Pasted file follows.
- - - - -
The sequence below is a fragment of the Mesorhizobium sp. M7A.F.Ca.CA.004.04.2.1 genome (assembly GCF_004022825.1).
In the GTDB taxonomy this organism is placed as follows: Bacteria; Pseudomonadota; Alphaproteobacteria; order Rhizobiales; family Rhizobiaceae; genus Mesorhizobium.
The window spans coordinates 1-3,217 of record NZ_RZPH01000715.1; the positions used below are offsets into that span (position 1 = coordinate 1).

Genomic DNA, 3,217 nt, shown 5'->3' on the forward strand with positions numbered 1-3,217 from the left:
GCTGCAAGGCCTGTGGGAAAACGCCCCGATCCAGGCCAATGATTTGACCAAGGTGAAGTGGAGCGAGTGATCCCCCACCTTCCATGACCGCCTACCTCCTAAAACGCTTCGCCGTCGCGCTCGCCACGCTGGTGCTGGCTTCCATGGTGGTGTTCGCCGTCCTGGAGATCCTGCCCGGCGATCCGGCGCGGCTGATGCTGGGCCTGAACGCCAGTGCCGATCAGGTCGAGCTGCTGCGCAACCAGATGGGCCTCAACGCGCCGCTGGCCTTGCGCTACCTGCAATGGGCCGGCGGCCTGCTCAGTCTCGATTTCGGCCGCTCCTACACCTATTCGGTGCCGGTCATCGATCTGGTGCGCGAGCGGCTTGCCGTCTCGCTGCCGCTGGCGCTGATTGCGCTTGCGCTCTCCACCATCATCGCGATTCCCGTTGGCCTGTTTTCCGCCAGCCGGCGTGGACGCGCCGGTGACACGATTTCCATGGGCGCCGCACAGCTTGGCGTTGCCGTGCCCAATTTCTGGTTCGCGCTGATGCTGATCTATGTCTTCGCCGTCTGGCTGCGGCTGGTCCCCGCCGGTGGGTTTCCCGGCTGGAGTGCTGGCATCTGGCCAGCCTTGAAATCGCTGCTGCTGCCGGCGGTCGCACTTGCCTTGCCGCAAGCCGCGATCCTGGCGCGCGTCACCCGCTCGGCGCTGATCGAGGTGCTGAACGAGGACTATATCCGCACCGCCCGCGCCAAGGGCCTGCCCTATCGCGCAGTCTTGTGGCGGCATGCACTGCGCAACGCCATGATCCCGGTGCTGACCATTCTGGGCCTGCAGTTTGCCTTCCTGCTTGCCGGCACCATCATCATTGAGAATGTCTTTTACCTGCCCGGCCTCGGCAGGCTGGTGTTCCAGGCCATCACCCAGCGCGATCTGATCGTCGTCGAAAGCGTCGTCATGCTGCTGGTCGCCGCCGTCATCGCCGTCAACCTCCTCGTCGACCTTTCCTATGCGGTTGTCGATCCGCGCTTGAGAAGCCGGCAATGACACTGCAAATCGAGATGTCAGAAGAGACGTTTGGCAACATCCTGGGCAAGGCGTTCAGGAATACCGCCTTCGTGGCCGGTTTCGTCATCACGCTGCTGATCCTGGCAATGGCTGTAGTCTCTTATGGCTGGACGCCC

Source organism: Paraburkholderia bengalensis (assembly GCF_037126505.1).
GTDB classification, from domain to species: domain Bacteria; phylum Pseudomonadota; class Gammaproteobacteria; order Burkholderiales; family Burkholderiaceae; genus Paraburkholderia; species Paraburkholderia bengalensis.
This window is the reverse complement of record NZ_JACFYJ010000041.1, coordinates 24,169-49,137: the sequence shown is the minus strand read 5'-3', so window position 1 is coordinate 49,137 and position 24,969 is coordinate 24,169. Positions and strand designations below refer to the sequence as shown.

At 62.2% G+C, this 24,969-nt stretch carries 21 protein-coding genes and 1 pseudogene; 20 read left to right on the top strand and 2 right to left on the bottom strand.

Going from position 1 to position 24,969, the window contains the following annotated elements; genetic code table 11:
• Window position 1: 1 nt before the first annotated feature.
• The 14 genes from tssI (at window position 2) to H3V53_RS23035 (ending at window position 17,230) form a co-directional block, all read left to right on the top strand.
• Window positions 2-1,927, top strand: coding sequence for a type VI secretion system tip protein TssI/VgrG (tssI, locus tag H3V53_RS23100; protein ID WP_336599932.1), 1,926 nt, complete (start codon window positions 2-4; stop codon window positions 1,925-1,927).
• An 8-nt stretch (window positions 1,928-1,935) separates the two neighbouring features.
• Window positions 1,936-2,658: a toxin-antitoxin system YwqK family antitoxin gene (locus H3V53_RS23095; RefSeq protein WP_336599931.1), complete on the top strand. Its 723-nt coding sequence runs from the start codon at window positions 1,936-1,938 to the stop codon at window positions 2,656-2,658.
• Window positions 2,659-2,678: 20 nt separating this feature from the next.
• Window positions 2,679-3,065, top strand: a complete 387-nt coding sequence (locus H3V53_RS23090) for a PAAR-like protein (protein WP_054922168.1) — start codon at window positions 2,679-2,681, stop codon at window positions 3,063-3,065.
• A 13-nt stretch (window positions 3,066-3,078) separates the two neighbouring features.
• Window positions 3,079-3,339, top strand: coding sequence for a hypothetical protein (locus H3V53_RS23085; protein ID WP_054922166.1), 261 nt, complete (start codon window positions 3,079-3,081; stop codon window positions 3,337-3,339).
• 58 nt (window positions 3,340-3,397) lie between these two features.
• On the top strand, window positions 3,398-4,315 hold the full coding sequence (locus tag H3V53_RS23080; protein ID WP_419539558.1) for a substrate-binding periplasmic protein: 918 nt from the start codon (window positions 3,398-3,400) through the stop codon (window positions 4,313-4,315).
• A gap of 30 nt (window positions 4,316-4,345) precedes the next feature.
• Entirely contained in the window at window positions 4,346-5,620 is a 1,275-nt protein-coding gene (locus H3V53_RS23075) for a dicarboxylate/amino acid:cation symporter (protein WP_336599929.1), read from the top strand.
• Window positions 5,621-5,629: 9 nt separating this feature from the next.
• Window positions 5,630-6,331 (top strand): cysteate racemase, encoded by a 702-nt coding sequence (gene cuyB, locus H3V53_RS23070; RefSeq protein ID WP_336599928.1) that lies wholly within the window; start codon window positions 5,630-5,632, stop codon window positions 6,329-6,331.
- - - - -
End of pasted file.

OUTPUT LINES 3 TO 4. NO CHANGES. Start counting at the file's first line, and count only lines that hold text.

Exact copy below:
The window spans coordinates 1-3,217 of record NZ_RZPH01000715.1; the positions used below are offsets into that span (position 1 = coordinate 1).

Genomic DNA, 3,217 nt, shown 5'->3' on the forward strand with positions numbered 1-3,217 from the left: